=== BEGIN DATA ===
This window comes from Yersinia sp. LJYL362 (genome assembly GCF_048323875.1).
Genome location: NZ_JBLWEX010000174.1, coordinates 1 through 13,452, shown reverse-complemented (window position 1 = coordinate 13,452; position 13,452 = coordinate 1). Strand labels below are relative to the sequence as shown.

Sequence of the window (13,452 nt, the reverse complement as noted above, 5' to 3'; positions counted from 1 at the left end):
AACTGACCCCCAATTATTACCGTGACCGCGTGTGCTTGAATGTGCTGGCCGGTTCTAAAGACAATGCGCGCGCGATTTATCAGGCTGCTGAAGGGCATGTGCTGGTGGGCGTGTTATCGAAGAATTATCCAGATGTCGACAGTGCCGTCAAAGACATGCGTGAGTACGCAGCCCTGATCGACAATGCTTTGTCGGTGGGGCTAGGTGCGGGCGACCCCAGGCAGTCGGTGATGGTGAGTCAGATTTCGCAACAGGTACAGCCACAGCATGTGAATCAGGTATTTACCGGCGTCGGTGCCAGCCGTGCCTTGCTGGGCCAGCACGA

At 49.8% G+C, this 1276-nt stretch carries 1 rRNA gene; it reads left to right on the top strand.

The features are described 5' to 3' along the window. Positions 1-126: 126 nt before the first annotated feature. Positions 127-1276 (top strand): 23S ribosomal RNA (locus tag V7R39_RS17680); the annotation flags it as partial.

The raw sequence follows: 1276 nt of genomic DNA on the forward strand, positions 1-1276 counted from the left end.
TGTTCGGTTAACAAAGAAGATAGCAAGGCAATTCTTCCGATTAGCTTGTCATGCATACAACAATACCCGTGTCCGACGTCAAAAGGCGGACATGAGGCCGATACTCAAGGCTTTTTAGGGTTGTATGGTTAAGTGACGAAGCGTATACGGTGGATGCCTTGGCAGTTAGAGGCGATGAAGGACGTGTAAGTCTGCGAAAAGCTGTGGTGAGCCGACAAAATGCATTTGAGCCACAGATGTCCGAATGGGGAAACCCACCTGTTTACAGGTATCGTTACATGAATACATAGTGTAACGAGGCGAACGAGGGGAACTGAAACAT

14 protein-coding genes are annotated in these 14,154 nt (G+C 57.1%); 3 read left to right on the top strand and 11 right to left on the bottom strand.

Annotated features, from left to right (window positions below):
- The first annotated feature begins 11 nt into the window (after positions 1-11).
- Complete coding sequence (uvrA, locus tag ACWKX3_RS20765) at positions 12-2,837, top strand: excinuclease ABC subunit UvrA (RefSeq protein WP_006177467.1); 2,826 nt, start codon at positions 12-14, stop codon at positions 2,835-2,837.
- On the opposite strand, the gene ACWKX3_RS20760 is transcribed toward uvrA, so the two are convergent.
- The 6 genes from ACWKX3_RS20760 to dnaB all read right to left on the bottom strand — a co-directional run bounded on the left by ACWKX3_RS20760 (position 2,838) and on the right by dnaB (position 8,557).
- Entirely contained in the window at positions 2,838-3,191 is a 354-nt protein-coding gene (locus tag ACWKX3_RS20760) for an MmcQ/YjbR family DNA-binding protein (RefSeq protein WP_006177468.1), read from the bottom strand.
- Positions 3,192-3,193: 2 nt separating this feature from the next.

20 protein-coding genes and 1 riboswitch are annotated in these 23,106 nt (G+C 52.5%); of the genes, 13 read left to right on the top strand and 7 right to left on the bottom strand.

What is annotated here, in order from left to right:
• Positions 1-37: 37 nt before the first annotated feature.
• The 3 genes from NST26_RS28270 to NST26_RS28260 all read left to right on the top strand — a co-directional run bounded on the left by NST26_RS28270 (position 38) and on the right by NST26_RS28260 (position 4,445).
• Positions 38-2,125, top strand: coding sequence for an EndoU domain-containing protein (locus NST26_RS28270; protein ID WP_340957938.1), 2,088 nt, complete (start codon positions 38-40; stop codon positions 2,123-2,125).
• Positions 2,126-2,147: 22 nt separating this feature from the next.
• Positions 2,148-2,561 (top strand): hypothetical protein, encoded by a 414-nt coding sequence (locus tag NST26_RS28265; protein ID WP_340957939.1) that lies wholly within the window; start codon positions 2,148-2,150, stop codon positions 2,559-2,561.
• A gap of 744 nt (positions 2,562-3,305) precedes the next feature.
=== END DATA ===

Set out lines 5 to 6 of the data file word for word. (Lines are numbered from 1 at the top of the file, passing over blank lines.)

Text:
At 49.8% G+C, this 1276-nt stretch carries 1 rRNA gene; it reads left to right on the top strand.

The features are described 5' to 3' along the window. Positions 1-126: 126 nt before the first annotated feature. Positions 127-1276 (top strand): 23S ribosomal RNA (locus tag V7R39_RS17680); the annotation flags it as partial.